Blooming: The Harebell or Bluebell usually begins to bloom during mid June on the Dakota prairies.  The plant likely occurs in every county in North Dakota and also inhabits much of North America and Eurasia at elevations up to 13,000 ft.

Living Attractions: The flowers are visited by many critters including butterflies,
Hummingbirds, bees, including the very small Harebell Carpenter Bee which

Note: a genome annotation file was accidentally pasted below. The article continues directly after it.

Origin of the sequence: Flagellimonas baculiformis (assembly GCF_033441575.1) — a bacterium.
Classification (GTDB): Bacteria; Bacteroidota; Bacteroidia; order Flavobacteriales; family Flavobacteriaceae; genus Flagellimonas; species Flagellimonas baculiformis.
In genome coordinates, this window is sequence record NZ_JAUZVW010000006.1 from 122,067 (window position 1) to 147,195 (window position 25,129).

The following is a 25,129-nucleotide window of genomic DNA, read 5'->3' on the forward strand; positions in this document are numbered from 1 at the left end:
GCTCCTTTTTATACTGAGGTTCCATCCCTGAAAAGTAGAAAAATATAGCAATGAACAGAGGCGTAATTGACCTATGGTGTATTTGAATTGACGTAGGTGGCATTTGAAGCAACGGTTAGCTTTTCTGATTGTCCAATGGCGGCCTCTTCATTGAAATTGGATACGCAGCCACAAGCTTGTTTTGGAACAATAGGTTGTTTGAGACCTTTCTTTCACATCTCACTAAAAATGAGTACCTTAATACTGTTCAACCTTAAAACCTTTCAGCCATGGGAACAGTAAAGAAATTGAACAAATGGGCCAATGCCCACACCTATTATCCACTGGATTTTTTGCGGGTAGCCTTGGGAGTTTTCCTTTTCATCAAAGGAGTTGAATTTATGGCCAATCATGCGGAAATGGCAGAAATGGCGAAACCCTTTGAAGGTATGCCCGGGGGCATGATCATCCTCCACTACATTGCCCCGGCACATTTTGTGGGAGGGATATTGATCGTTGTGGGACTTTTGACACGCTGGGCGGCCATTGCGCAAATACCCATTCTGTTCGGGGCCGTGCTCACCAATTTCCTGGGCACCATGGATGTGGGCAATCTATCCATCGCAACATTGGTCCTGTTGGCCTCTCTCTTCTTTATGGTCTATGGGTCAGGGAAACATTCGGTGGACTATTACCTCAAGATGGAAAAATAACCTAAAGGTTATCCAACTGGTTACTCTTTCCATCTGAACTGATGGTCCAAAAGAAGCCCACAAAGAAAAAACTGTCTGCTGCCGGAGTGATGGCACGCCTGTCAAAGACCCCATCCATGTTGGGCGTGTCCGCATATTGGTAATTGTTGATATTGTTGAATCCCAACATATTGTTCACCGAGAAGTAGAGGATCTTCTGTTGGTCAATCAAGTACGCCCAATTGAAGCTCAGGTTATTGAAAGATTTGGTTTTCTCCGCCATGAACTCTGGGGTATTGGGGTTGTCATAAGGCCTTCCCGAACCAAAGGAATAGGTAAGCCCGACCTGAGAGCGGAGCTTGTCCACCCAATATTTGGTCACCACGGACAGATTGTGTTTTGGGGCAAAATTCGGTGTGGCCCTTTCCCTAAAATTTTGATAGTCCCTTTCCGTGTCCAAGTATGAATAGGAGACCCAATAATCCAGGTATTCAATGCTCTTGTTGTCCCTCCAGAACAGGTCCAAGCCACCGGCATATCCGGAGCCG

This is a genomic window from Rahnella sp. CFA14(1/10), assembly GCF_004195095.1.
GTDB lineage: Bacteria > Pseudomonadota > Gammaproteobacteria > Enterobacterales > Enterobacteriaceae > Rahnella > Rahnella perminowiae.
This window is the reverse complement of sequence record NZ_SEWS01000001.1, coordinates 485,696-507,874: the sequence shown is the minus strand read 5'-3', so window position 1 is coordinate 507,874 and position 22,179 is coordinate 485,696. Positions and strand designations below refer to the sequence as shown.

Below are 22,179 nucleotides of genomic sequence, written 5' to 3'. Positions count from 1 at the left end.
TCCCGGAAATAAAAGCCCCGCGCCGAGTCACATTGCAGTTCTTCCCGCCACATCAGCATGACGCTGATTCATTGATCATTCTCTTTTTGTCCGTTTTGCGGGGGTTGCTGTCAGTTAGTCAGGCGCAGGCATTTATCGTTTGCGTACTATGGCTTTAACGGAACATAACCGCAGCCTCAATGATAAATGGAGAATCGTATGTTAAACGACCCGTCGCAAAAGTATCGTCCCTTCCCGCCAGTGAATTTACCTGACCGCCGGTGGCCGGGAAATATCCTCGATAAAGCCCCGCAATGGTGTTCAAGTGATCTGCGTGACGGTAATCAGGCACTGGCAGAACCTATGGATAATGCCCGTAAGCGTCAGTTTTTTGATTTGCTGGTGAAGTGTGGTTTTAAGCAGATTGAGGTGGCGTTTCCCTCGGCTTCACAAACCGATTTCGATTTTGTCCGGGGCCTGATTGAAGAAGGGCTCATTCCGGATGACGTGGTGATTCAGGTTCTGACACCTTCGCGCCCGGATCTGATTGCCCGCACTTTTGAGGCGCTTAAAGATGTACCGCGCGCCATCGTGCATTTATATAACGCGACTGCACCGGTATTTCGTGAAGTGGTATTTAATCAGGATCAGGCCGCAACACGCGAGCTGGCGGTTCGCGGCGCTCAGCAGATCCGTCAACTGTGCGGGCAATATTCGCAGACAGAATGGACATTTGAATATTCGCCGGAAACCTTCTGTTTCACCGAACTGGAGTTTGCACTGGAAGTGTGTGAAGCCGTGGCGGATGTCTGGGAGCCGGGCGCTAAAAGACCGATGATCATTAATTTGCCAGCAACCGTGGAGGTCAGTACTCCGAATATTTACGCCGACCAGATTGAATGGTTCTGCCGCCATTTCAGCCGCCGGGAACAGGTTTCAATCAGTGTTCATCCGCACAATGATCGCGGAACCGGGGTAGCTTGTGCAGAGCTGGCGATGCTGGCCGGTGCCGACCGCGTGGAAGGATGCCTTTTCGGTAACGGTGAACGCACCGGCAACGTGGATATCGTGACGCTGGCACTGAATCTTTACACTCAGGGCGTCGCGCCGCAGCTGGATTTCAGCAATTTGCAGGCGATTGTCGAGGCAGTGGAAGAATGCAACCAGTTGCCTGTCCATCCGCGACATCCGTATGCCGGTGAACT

shows a preference for their pollen and nectar.

Uses: Some authors have stated that the Harebell was used for medicinal
purposes. It is said that the root was dried and powdered and put in the mouth
to relieve pain that was occurring in the mouth. Some of the European Campanulas
are eaten as vegetables in salads, but the Dakota species seems not to have any
known economic uses.